quote:Originally posted by johngenx
Some, but your EMR is more comprehensive in terms of anatomy and treatment. The main difference is in learning what constitutes the scope of practice with respect to "wilderness setting" as defined as two hours from ALS. As an example, you can do a spinal clear in the field in a wilderness setting. You also cease CPR after 30 min in a wilderness setting, where in an urban environment, it's until ALS arrives.
The WFR (80 hour) also deals with rescue and evac techniques that are unique to wilderness settings, so how to use sleeping bags, pads, poles, axes, skis, etc as first aid materials. Dealing with hypothermia is a big WFR topic.
If you take EMR and then WFR, you're going to be repeating a lot of stuff, but the last 20hrs or so will be quite interesting. Many go the other route. If you're thinking of taking WFR, contact some providers and let them know you have EMR and ask if they have the WFR-upgrade or something similar that would save you some dough and repeating of information. I originally did my WFA-40hour and then took the WFR upgrade which was another 40 hours.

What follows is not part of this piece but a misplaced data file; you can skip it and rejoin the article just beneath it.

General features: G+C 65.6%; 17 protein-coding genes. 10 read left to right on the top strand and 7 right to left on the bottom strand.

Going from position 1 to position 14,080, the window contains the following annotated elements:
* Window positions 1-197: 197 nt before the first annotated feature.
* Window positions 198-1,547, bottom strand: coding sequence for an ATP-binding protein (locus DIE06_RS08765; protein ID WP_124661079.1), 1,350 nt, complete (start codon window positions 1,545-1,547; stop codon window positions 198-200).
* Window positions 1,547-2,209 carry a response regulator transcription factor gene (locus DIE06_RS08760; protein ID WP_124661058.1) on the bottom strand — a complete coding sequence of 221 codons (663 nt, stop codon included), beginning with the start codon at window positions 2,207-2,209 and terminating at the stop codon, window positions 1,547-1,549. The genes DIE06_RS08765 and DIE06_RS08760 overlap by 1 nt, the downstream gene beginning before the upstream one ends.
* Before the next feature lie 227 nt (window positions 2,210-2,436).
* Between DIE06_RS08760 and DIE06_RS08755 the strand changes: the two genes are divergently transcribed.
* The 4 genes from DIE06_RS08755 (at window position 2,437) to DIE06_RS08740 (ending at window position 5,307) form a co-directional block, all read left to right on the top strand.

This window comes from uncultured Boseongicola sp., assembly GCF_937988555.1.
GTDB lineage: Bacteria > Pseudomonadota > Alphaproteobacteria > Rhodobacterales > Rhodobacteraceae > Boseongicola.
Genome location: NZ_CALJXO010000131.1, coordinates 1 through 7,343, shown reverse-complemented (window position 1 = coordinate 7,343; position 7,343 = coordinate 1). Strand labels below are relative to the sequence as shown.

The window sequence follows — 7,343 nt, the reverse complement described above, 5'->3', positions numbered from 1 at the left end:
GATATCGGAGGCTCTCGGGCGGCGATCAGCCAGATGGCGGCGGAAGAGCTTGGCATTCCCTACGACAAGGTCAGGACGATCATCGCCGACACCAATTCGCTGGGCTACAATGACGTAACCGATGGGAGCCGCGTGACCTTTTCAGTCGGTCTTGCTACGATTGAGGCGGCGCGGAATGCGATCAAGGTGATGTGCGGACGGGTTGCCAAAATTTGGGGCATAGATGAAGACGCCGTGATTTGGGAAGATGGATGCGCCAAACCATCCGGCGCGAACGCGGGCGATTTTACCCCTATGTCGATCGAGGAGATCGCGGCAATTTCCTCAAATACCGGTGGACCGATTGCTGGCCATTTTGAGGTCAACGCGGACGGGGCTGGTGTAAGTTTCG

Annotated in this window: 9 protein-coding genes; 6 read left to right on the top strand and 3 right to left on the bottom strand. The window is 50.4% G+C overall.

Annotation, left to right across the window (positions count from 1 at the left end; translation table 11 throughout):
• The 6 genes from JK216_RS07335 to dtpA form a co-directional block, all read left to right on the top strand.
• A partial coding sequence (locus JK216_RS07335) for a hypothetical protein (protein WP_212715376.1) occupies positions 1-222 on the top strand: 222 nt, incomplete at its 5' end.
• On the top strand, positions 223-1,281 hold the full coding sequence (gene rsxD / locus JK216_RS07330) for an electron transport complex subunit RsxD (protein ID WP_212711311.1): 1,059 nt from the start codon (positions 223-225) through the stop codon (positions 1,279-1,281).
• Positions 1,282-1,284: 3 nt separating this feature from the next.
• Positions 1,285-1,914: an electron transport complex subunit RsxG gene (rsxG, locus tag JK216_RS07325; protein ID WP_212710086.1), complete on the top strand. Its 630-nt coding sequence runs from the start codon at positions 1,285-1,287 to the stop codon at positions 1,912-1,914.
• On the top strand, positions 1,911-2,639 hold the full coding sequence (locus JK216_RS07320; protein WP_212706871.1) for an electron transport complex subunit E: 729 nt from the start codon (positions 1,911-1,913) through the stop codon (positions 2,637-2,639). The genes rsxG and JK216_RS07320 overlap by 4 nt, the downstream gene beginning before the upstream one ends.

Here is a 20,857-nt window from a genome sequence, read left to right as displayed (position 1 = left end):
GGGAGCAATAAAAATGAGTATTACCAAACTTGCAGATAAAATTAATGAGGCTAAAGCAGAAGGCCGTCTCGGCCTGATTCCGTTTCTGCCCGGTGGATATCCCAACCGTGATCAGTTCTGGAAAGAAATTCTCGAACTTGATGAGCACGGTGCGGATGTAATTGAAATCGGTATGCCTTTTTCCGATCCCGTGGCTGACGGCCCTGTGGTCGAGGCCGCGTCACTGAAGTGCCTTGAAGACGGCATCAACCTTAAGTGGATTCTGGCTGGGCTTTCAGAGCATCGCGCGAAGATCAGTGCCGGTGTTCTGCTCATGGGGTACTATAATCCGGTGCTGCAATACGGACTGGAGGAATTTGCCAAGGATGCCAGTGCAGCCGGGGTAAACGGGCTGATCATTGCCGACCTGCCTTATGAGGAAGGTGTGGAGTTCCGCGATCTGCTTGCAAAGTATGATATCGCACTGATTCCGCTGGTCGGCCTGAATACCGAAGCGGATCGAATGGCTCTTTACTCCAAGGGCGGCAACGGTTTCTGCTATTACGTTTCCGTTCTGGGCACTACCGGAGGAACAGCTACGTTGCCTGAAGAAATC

Different in Alberta than BC if that's the case. In BC, generally speaking, CPR is ceased after 30 minutes, and most of the province doesn't have ALS.
I still maintain my AWFA even though I'm a primary care paramedic in BC. It's not so much the content, but the environment. It's good to know how to and practice working with other outdoors people to improvise your way through an illness or injury in the wilderness. Unless you're actually getting patient contacts on a frequent basis in the wilderness, which you're not, getting your AWFA and re-certing every 3 years is an excellent way to keep up the skills.